A woman and two children were the first to exit a California Army National Guard helicopter after escaping the Creek Fire Sept. 8, 2020, smiling knowing they were safe from the firestorm that was blistering Fresno County.
Behind them, a group of nine hikers exited the aircraft. A few hours earlier, the hikers had been on the verge of finishing an annual outing, a tradition they started 19 years ago. But for the first time in all those years, they were finishing the outing by climbing off a UH-60 Black Hawk sweating in smoke-tainted clothes.
California Guardsman Staff Sgt. Chris Lapomardo was one of the nine. Good friend Andrew Marquez, a former Cal Guardsman, was part of the group. The team disembarked, planted feet on asphalt, and passed each other high fives and hugs. Literally, they were home. They’ve walked this landing zone a gazillion times during their normal jobs. This Cal Guard facility had never been more welcoming than on this particular day.
“Miraculous,” said California Army National Guard Master Sgt. Matt Caporossi, summing up the effort it took to get these hikers off Muir Trail Ranch in Lakeshore, California. “Truth is stranger than fiction.”
“Relief,” added Chris McCraw, a contracted technician who played an important role in the team’s return. “The stars aligned that day just to get them out.”
The Creek Fire — one of the state’s largest blazes this year — snuck up on hikers, campers and residents in the Sierra National Forest after igniting Sept. 4. Four days later, the fire had charred roughly 140,000 acres. Hundreds of people were trapped as the rapid-burning fire easily shredded areas around Shaver Lake, China Peak and Lake Thomas Edison. Friends and family lost track of this team as cellphone signals failed.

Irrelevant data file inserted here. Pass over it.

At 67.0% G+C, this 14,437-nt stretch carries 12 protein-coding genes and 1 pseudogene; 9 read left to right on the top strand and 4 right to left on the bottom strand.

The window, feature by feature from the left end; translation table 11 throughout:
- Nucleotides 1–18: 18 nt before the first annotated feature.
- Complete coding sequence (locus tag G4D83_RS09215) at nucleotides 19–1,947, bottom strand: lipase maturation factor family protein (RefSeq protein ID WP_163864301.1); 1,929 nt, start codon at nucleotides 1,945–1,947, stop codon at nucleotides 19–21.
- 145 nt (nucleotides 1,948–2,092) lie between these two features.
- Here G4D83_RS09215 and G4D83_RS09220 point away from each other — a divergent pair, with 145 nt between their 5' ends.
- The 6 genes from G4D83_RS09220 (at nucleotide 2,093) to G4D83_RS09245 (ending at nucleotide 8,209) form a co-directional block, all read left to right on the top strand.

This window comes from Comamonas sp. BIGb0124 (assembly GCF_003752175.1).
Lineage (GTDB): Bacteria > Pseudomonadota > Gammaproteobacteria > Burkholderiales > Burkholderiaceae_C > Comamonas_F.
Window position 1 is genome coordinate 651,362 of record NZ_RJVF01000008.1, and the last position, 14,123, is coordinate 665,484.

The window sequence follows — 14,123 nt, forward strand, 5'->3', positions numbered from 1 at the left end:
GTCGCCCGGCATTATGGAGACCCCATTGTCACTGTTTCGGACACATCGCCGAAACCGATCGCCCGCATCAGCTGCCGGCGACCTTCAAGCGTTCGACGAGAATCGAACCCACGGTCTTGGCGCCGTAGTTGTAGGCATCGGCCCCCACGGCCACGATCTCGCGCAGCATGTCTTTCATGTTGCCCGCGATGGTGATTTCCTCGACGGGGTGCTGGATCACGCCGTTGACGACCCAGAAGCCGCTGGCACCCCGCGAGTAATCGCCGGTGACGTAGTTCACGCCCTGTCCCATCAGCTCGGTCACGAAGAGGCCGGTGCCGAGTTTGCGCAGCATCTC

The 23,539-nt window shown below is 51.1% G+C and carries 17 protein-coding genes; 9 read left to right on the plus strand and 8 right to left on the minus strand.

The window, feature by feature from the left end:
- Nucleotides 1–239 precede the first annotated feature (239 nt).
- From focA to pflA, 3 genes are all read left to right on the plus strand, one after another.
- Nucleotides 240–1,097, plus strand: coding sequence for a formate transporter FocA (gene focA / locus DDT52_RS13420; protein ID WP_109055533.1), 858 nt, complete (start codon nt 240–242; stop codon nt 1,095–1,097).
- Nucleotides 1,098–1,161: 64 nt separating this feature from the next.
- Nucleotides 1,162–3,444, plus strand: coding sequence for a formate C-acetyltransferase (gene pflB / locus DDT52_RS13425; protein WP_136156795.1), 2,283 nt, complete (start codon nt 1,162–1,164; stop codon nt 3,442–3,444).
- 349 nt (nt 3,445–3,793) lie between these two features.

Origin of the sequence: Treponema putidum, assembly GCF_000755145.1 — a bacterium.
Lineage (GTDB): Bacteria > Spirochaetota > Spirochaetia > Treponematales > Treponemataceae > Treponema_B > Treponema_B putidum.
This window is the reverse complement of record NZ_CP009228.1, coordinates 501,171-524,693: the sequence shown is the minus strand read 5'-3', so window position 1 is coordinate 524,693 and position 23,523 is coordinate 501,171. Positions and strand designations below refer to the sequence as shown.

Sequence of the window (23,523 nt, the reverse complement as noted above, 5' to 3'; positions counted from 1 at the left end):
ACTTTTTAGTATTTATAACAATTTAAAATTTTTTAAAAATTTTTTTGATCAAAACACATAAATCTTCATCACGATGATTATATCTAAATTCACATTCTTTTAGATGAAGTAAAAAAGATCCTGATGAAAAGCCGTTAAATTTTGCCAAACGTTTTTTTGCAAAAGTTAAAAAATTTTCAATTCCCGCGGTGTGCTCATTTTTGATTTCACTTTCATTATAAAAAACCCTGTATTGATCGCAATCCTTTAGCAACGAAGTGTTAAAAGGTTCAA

Lapomardo, a helicopter technician with the Cal Guard’s 1106th Theater Aviation Support Maintenance Group (TASMG), and Marquez — a civilian contractor who spent years assigned to the 1106th — weren’t in the most devastated areas. But they were still trapped with their friends, and without sufficient communication.
Back at the 1106th, Caporossi got word of the fast-spreading fire and decided on a unit personnel check. The full-time quality management representative, and part-time platoon sergeant, was able to reach everyone under his domain — except one.
“It all started when command asked for 100 percent accountability,” said Caporossi. “Lapomardo is one of my Soldiers. We were unable to contact him. We got word that he was camping up there, so things became a little more urgent.”
Caporossi knew of Lapomardo’s close friendship with McCraw, who also works at the 1106th as a civilian helicopter inspector. So he inquired of Lapomardo’s location.
“Chris’s brother, Jason McCraw, was in the group that (Lapomardo) went camping with,” Caporossi added. “He was very worried because nobody had heard anything. None of their wives had contact with any of them.”
The connection Marquez, Jason McCraw and a few others in the group have is they’re civilian contractors who work at Fresno’s aviation facility near the 1106th hangar. They’re practically walking distance to Lapomardo and Chris McCraw’s work areas. But on this day, they were on a Pacific Crest Trail mountaintop.
Cal Guard aviators were summoned to rescue trapped people in the early morning of Sept. 6. Several missions were very daring; landing areas weren’t adequate, and smoke hampered visibility to where pilots and crew members wore night vision goggles to navigate. But as the Cal Guard successfully evacuated hundreds, Marquez and Lapomardo were still stranded in another location. And it wasn’t until two days later, after the Cal Guard’s initial rescue operations, when the unaccounted hikers finally were able to make contact.
“We were up hiking and a ranger told us to bounce down to Muir Trail Ranch. We were roughly about six miles away. So we went down there and a rancher told us, ‘If you guys need to contact your loved ones, shoot them an email,’” Marquez explained. “That was my intention. We were just letting our families know that we were safe and not to worry about us.”
Marquez sent it to his wife, Cynthia, who was at her Fresno home. But prior to getting the email, the 1106th declared that Lapomardo was missing.